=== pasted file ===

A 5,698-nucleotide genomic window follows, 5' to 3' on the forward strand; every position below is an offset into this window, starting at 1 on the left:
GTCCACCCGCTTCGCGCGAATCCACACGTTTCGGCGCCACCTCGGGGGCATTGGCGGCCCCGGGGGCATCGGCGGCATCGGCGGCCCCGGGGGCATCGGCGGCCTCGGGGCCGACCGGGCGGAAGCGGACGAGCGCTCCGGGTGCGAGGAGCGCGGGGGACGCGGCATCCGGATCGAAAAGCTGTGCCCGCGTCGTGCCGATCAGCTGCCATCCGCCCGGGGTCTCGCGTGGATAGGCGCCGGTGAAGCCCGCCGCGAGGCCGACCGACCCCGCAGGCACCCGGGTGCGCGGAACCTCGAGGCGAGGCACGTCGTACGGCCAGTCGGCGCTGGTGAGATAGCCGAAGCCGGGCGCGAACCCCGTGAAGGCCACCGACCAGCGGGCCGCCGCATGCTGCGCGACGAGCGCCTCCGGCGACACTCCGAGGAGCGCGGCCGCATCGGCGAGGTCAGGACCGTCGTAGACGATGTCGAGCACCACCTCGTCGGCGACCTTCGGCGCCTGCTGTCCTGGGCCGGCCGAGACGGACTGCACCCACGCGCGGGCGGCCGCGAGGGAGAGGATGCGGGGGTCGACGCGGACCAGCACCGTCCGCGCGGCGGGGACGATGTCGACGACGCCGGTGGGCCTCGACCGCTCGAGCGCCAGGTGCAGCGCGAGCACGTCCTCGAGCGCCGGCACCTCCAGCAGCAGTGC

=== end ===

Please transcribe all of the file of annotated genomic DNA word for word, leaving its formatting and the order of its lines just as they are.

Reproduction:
A 5,698-nucleotide genomic window follows, 5' to 3' on the forward strand; every position below is an offset into this window, starting at 1 on the left:
GTCCACCCGCTTCGCGCGAATCCACACGTTTCGGCGCCACCTCGGGGGCATTGGCGGCCCCGGGGGCATCGGCGGCATCGGCGGCCCCGGGGGCATCGGCGGCCTCGGGGCCGACCGGGCGGAAGCGGACGAGCGCTCCGGGTGCGAGGAGCGCGGGGGACGCGGCATCCGGATCGAAAAGCTGTGCCCGCGTCGTGCCGATCAGCTGCCATCCGCCCGGGGTCTCGCGTGGATAGGCGCCGGTGAAGCCCGCCGCGAGGCCGACCGACCCCGCAGGCACCCGGGTGCGCGGAACCTCGAGGCGAGGCACGTCGTACGGCCAGTCGGCGCTGGTGAGATAGCCGAAGCCGGGCGCGAACCCCGTGAAGGCCACCGACCAGCGGGCCGCCGCATGCTGCGCGACGAGCGCCTCCGGCGACACTCCGAGGAGCGCGGCCGCATCGGCGAGGTCAGGACCGTCGTAGACGATGTCGAGCACCACCTCGTCGGCGACCTTCGGCGCCTGCTGTCCTGGGCCGGCCGAGACGGACTGCACCCACGCGCGGGCGGCCGCGAGGGAGAGGATGCGGGGGTCGACGCGGACCAGCACCGTCCGCGCGGCGGGGACGATGTCGACGACGCCGGTGGGCCTCGACCGCTCGAGCGCCAGGTGCAGCGCGAGCACGTCCTCGAGCGCCGGCACCTCCAGCAGCAGTGC